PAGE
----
China is about to make a major change to how it uses a last-resort antibiotic called colistin. As part of its efforts against antibiotic overuse, a global problem that has caused some bacteria to become resistant to drugs, China will entirely stop using the drug in animal feed from the end of this month (April 30). The change, announced late last year (link in Chinese), will also be accompanied by China switching to using the drug for human therapy, according to a paper in the Lancet published in January.
China’s doing the responsible thing, scientists say. And yet the shift could still be very bad for humans.
Colistin, which dates to the 1950s, is an antibiotic with serious side effects, particularly kidney damage, but doctors still turn to it when other options have failed, for example, for sepsis, or for lung and post-surgical infections.
China’s move will see more than 8,000 metric tons of colistin withdrawn from agricultural use. (Although China isn’t the only country to use antibiotics in animal feed, it is by far the largest user, followed by the US.) Antimicrobials are added to animal feed to prevent disease, and promote growth.
The worry is that when colistin is prescribed to humans in China, conditions will be ripe for the spread of colistin-resistant infections in people.
“The rest of the world has not used colistin as a growth promotor. Because of that, you have colistin resistance in the farming sector at a very high level,” says microbiology professor Timothy Walsh at the University of Cardiff, who participated in the Lancet study along with Professor Jianzhong Shen of China Agricultural University.
The drug’s decades-long widespread use in agriculture has helped bacteria in animals become resistant to it. Some bacteria have been found to have a colistin-resistant gene known as “mcr-1,” located on a small bit of DNA that can readily transfer from one bacteria to another.
The Lancet paper, funded by scientific institutions in China and the UK, looked at the prevalence of bacteria with the colistin-resistant gene in human infections in two hospitals in China, as well as risk factors for the presence of such bacteria. Research on the mcr-1 gene persuaded the Chinese government to impose the animal-feed ban, although colistin is still approved for treating sick animals, which Walsh also advocates stopping.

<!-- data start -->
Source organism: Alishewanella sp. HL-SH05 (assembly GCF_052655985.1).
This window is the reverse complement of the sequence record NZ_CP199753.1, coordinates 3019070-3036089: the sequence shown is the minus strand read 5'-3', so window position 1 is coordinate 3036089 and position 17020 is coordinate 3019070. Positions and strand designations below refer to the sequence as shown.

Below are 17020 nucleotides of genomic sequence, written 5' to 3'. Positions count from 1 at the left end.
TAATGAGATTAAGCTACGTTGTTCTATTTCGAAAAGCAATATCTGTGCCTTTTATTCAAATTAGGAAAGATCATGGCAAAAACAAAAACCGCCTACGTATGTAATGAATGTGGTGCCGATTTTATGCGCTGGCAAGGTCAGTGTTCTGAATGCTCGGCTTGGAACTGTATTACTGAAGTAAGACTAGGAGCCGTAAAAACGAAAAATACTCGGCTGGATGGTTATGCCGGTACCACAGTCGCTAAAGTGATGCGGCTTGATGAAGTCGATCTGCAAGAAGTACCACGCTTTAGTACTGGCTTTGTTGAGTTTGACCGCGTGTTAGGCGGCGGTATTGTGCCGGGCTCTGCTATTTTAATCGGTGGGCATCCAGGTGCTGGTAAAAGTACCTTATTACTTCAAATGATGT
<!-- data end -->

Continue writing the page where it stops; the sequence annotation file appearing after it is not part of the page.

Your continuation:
China’s Food and Drug Administration referred Quartz to China’s Health and Family Planning Commission, the top lawmaking state agency for health. The commission hasn’t yet responded to a query about colistin use in humans. Liu Xiaolin, spokeswoman for China’s Antimicrobial Resistance Surveillance System, an organization founded in 2005 that answers to the health commission, said she did not have information about plans for the drug’s application.
While it’s unclear how China plans to instruct doctors to prescribe colistin, Walsh says it’s likely China will reserve it for the most difficult-to-treat cases, when tests show extensive resistance to other types of antibiotics, particularly the important class of antibiotics called carbapenems.
As other drugs increasingly fail to work, though, doctors in China may find that they have turned more frequently to colistin, like their counterparts in other parts of the world, as the development of new antibiotics has stagnated. “China has a growing problem in carbapenems resistance, so you are running out of options,” says Walsh.
This could also speed the impending arrival of another form of resistance scientists worry about—bacterial infections that don’t respond either to colistin or to carbapenems.
Biological sciences professor Michael Gillings of Australia’s Macquarie University, who was not involved in the Lancet study, says there are some steps that could help delay the appearance of new superbugs with resistance to both kinds of antibiotics.
The first thing, he says, is to use it judiciously: “Test people beforehand, to see if they have the mcr gene before [doctors] prescribe colistin,” says Gillings.
“The best possible thing is not to use colistin at all,” says Gilling, “But you know, I am not treating a dying patient.”
This article and images was originally posted on Quartz
by Echo Huang